The likely source of the name is Robert Partridge who was a real estate and land agent of prominence in Witham. He and his wife occupied Witham House (57 Newland Street), a grand house with extensive land including a cricket pitch. He acquired the house from the Pattisson family who had built it in about 1750. Jacob Pattisson was a prominent merchant and well respected, but his great-grandson, also Jacob, was not of the same calibre. He was a solicitor and was, in 1852, publicly accused by Cornelius Walford of inappropriate dealings with the funds of the Witham Building Society. He survived this accusation, but in 1859 went bankrupt and fled Witham and Robert Partridge acquired Witham House.

Witham House is not far from Batsford (100 Newland Street, the Stevens family home) so it is probable that there was interaction between the families. The Partridge children were of similar ages to the Stevens children and later history shows a fairly close connection between the Stevens and Partridge boys involving cricket.

The likelihood, therefore, is that Robert and Jane Partridge were the godparents to Arthur Partridge.

©Alun Stevens 2018

Trip to Witham

My great grandfather was Richard Walford Stevens. His parents were Richard Stevens and Eliza Ann Malyon. Richard practised as a solicitor in Witham, a small town in Essex, as well as in London. He was initially articled to Edward Banks in Witham and lived with him at his residence in Newland Street. Once qualified, he became Edward Banks’s partner and eventually took over the practice and the residence.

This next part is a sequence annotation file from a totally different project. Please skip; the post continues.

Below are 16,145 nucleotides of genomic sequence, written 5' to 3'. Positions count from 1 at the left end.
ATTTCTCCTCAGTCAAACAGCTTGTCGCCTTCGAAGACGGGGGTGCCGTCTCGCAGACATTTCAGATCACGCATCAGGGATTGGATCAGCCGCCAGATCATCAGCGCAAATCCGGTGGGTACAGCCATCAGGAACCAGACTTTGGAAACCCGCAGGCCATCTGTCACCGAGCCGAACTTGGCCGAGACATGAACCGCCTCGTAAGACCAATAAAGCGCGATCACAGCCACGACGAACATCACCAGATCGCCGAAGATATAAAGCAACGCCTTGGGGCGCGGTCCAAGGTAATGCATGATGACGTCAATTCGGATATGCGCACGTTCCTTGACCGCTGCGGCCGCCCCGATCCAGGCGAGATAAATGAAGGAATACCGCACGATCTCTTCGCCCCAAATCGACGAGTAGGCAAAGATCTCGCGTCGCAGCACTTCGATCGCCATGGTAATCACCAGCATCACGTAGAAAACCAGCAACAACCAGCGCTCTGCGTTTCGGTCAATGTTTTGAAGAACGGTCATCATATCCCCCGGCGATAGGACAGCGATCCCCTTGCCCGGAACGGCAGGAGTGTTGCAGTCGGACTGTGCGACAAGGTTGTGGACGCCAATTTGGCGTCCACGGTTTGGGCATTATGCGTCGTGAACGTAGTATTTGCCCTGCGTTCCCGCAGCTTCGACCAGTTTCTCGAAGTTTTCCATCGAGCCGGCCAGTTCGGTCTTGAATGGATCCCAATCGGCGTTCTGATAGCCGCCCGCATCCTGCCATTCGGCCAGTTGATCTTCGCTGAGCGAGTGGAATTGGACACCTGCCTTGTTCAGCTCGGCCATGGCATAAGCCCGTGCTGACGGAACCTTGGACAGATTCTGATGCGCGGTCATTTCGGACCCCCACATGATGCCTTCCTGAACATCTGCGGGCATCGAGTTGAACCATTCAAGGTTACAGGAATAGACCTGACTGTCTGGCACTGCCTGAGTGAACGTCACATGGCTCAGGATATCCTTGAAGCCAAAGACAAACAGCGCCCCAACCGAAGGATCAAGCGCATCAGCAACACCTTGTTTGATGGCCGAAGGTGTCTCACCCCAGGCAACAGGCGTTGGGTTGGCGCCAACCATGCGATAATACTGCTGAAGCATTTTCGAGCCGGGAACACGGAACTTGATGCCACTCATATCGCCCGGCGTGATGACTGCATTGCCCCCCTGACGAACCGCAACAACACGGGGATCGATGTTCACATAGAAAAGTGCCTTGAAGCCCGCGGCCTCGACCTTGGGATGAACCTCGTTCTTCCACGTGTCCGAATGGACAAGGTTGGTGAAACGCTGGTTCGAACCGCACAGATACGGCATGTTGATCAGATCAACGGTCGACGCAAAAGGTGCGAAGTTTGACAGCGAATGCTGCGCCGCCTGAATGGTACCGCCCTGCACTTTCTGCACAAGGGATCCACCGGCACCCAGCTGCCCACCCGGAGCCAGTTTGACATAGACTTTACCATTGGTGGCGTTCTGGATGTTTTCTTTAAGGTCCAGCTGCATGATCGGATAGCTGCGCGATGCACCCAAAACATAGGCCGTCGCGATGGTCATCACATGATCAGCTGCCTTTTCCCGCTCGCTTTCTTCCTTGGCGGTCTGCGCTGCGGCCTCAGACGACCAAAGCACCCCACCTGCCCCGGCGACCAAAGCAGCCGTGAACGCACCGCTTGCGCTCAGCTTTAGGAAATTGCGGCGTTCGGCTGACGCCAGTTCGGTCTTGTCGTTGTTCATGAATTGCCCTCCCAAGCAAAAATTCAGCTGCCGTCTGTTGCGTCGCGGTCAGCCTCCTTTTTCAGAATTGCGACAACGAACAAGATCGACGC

Eliza Ann grew up in Witham and was, at one stage, a servant to Edward Banks and his clerk, Richard Stevens, whom she eventually married. Their family arrangements were interesting in that Eliza Ann and the children lived in London while Richard continued to live and practice with Edward Banks in Witham.

Richard Walford was born in London in 1859, the youngest of their eight children. His mother died soon afterwards and he and his siblings moved to Witham. The 1861 census shows them living in Newland Street with their father, an uncle, a cousin and four servants. The residence was therefore reasonably substantial.

In August 2016, Megan and I went to Witham to trace the family home and any other information we could find on the family. Janet Gyford, a local historian, very kindly showed us around and provided us with a lot of local knowledge.

We found the old residence. It was indeed a substantial building and still is. It is located at 100 Newland Street and, at the time the Stevens family lived there, was called Batsford. It is now a Wetherspoon public house.

This means that the building has had a number of additions and alterations, but much of the original building remains and it retains its character.  The advantage of it being a pub is that we could just wander around and look at the building. We were also able to have dinner in the front room – probably close to where the family had had their dinners back in the mid to late 19th century. It was quite atmospheric.

I took a number of photographs and Janet Gyford provided a lot of historic detail about the house which can be found HERE.

©Alun Stevens 2018